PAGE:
If any red flags are identified by parents, a couple of visits with chiropractor or other health care provider might be necessary to overcome some physical obstacles, but a most effective tool in addition to the correction of any biomechanical problems is to facilitate habilitation of the oral musculature with a home exercise program (HEP).

Parents can be empowered by instructing them in an HEP to perform between visits. These simple tools can help support neural integration and get a child back on track using the ideal muscle correctly without compensating. If these do not help to restore appropriate movement, then further treatment with a qualified healthcare provider is recommended.

The Home Exercise Program
Rhythmic Movement Training is a movement-based primitive (infant or neonatal) reflex integration program developed on the basis of the spontaneous rhythmic movements that infants normally do.25 Spontaneous rhythmic baby movements are foundational to the development of motor abilities and other faculties e.g. speech, emotions and vision, and are necessary for the maturation of the infant´s brain. When Rhythmic Movement Training is used with children with challenges, there is demonstrable improvement in motor abilities and control such as coordination, muscle tone as well as the integration of primitive reflexes. Additionally, many families have observed improvement in different areas such as feeding, speech, vision as well as difficulties with attention, hyperactivity, and reading and writing in older children. Rhythmic movement protocols are easily implemented by parents and caregivers but to be effective, the rhythmic exercises need to be done regularly (at least five days a week). Depending on the progress of the child, the exercises need to be updated and advanced to include follow up movements on a regular basis.26

For infants old enough to imitate or mimic, parents can encourage the use a wide variety of facial expressions to develop the muscles of the mouth and face, no matter how young. For toddlers and older children, the parents can download a copy of a program like “The Story of Mr. Tongue” which guides the child through different oral motor movements: “The Story of Mr. Tongue. Here is Mr. Tongue. Mr. Tongue lives in a house, which is your mouth! Your teeth are his windows and your lips are his doors. Stick your tongue out. One day Mr. Tongue came out of his house. Point your tongue up. He looked up at the sky. Point your tongue down.”27 There are many more resources for oral motor movements to download from the internet to spark the imagination and expand a child’s developmental program.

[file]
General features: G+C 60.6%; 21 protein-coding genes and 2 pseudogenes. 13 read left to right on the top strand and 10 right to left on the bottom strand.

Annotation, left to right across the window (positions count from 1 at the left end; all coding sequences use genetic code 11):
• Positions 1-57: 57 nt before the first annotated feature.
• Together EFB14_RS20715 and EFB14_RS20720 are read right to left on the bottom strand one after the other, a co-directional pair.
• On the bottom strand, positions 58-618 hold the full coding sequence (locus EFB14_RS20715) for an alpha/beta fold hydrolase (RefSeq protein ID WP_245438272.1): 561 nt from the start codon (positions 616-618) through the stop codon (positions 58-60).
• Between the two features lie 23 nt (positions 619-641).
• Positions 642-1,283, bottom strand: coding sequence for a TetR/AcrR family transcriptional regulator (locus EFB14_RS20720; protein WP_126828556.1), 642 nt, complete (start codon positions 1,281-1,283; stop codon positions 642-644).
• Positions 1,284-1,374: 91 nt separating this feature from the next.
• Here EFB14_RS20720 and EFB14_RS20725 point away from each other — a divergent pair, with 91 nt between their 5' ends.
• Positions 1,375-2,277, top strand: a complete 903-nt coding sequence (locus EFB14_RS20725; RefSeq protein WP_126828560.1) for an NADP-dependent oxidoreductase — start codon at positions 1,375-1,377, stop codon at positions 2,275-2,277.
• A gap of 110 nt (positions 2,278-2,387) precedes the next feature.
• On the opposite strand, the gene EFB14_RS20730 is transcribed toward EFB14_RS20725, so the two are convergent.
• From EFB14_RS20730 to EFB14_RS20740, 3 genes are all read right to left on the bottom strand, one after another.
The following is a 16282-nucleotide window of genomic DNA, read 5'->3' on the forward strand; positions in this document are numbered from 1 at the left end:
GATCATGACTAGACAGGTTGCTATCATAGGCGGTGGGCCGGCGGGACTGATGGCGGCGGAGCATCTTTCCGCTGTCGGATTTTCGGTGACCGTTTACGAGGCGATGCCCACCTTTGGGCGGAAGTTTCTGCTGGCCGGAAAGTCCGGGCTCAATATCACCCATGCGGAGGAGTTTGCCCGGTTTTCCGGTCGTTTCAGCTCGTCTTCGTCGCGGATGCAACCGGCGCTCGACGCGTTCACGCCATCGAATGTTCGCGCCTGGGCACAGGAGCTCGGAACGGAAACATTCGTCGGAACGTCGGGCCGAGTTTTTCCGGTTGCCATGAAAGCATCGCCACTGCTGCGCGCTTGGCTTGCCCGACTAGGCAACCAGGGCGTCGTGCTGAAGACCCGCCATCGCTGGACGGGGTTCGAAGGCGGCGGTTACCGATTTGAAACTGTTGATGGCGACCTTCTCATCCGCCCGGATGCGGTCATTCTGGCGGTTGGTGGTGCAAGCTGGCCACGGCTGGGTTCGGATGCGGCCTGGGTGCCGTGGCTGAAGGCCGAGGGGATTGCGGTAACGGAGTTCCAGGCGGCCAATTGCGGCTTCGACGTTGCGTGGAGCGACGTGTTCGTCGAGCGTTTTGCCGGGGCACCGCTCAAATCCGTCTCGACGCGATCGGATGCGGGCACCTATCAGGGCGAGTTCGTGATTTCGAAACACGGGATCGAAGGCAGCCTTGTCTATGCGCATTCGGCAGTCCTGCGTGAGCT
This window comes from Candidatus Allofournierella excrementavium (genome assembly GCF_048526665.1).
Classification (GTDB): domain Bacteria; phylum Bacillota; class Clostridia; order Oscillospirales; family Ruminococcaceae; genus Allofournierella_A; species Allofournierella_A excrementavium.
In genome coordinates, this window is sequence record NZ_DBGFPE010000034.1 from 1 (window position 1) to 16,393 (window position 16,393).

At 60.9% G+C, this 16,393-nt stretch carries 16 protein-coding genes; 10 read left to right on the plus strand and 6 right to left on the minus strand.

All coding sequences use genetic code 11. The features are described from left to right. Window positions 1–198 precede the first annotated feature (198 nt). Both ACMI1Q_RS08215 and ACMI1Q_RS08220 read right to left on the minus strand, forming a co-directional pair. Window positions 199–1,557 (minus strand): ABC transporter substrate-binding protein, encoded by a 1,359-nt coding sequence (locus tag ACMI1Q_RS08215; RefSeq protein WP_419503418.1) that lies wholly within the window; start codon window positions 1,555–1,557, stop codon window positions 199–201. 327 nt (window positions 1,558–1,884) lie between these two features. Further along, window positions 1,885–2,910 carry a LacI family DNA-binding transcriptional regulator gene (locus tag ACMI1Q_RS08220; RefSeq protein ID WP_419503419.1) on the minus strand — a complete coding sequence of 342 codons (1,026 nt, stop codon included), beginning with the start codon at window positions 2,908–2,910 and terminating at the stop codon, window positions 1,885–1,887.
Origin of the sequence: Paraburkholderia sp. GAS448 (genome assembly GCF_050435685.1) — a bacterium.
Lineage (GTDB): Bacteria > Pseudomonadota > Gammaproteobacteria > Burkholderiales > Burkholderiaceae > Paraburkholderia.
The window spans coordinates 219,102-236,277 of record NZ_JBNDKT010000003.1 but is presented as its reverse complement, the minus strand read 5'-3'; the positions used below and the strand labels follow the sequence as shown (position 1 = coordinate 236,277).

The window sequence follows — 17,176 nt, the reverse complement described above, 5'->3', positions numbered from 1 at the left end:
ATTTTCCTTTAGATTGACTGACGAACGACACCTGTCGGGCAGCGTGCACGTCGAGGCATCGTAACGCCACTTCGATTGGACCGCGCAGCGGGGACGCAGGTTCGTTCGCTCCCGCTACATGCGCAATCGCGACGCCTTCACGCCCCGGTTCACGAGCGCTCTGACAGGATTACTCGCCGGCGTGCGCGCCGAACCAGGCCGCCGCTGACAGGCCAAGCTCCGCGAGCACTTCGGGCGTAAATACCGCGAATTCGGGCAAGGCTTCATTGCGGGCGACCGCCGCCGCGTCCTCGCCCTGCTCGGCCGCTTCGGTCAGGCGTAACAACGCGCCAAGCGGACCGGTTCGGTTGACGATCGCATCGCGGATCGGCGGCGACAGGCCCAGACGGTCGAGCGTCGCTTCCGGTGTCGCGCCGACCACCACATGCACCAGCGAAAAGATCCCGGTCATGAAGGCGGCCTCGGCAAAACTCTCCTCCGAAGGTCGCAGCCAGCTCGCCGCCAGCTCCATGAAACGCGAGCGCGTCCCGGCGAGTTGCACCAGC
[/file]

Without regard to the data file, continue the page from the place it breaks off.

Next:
Singing is an excellent activity to encourage fluid and relaxed movement in the oral motor cavity.28

Chronology of oral motor development
Between three to seven months, the infant will have developed oral motor patterns that include munching, lateral and diagonal jaw and lateral tongue movement patterns. If by six months the infant is sitting unassisted and has developed munching patterns, jaw movements and tongue lateralization, they should be successful with the thin and thick purees, foods that melt in their mouth and soft foods such as banana, sweet potato and avocado.

If any of the following red flags occur, it is important to refer to collaborate with a specialized health care provider (HCP). Some of these red flags are alerting us to a child who may not be able to breathe through their nose and or does not have full range of motion of their tongue:
a. a pattern of swallowing with a tongue thrust pattern lasts beyond the six month mark,
b. an open mouth posture ,
c. persistence of the tongue at rest on the floor of their mouth,
d. during swallow, the tongue thrusting forward or laterally against the molar ridge.

Between seven and nine months of age, more infants are moving into unsupported sitting, quadruped and crawling. This development supports jaw stability, breath support and fine motor development for self-feeding skills. Infants at this age now begin to be able to successfully manage “lumpy” purees. They are able to bite and munch “meltables” (a hard textured food that once in the mouth, melts) and begin to experiment with softer foods with parental observation and assistance. This is also when the development of rotary chewing begins. At this age children should be able to perform the following: